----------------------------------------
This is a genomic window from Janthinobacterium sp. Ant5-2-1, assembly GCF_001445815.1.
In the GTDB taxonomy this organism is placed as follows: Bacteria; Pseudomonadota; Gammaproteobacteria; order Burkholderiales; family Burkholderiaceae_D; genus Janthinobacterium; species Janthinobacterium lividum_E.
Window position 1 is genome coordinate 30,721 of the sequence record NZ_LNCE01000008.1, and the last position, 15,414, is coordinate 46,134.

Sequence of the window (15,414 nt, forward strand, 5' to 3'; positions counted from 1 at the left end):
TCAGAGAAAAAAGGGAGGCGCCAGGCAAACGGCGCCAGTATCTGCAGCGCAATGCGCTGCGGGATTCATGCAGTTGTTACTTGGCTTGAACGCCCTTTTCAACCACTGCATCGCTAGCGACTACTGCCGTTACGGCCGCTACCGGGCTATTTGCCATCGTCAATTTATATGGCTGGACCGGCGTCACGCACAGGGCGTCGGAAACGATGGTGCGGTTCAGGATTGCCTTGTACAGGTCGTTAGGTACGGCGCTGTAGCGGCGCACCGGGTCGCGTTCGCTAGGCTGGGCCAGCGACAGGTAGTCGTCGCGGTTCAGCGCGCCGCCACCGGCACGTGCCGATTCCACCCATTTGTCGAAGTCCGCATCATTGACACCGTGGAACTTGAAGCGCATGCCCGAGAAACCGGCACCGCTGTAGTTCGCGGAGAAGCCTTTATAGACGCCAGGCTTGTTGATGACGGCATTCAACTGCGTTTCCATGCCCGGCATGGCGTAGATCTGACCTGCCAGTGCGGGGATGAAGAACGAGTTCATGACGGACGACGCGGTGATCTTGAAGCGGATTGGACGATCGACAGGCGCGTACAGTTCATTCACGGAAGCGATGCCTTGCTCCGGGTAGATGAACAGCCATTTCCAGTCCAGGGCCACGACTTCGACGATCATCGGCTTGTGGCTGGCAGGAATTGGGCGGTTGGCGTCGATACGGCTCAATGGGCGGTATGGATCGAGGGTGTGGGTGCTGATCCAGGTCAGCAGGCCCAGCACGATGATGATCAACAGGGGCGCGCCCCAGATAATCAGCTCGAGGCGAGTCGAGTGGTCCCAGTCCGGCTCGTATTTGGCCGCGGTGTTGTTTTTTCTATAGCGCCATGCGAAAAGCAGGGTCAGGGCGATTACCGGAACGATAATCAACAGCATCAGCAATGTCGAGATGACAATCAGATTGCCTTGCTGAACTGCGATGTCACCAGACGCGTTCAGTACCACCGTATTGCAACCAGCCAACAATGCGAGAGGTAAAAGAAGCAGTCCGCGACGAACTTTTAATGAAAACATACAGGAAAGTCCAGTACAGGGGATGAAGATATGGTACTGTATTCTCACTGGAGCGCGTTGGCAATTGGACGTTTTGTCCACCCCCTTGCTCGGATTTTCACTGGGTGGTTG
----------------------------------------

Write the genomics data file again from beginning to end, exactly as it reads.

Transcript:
This is a genomic window from Janthinobacterium sp. Ant5-2-1, assembly GCF_001445815.1.
In the GTDB taxonomy this organism is placed as follows: Bacteria; Pseudomonadota; Gammaproteobacteria; order Burkholderiales; family Burkholderiaceae_D; genus Janthinobacterium; species Janthinobacterium lividum_E.
Window position 1 is genome coordinate 30,721 of the sequence record NZ_LNCE01000008.1, and the last position, 15,414, is coordinate 46,134.

Sequence of the window (15,414 nt, forward strand, 5' to 3'; positions counted from 1 at the left end):
TCAGAGAAAAAAGGGAGGCGCCAGGCAAACGGCGCCAGTATCTGCAGCGCAATGCGCTGCGGGATTCATGCAGTTGTTACTTGGCTTGAACGCCCTTTTCAACCACTGCATCGCTAGCGACTACTGCCGTTACGGCCGCTACCGGGCTATTTGCCATCGTCAATTTATATGGCTGGACCGGCGTCACGCACAGGGCGTCGGAAACGATGGTGCGGTTCAGGATTGCCTTGTACAGGTCGTTAGGTACGGCGCTGTAGCGGCGCACCGGGTCGCGTTCGCTAGGCTGGGCCAGCGACAGGTAGTCGTCGCGGTTCAGCGCGCCGCCACCGGCACGTGCCGATTCCACCCATTTGTCGAAGTCCGCATCATTGACACCGTGGAACTTGAAGCGCATGCCCGAGAAACCGGCACCGCTGTAGTTCGCGGAGAAGCCTTTATAGACGCCAGGCTTGTTGATGACGGCATTCAACTGCGTTTCCATGCCCGGCATGGCGTAGATCTGACCTGCCAGTGCGGGGATGAAGAACGAGTTCATGACGGACGACGCGGTGATCTTGAAGCGGATTGGACGATCGACAGGCGCGTACAGTTCATTCACGGAAGCGATGCCTTGCTCCGGGTAGATGAACAGCCATTTCCAGTCCAGGGCCACGACTTCGACGATCATCGGCTTGTGGCTGGCAGGAATTGGGCGGTTGGCGTCGATACGGCTCAATGGGCGGTATGGATCGAGGGTGTGGGTGCTGATCCAGGTCAGCAGGCCCAGCACGATGATGATCAACAGGGGCGCGCCCCAGATAATCAGCTCGAGGCGAGTCGAGTGGTCCCAGTCCGGCTCGTATTTGGCCGCGGTGTTGTTTTTTCTATAGCGCCATGCGAAAAGCAGGGTCAGGGCGATTACCGGAACGATAATCAACAGCATCAGCAATGTCGAGATGACAATCAGATTGCCTTGCTGAACTGCGATGTCACCAGACGCGTTCAGTACCACCGTATTGCAACCAGCCAACAATGCGAGAGGTAAAAGAAGCAGTCCGCGACGAACTTTTAATGAAAACATACAGGAAAGTCCAGTACAGGGGATGAAGATATGGTACTGTATTCTCACTGGAGCGCGTTGGCAATTGGACGTTTTGTCCACCCCCTTGCTCGGATTTTCACTGGGTGGTTG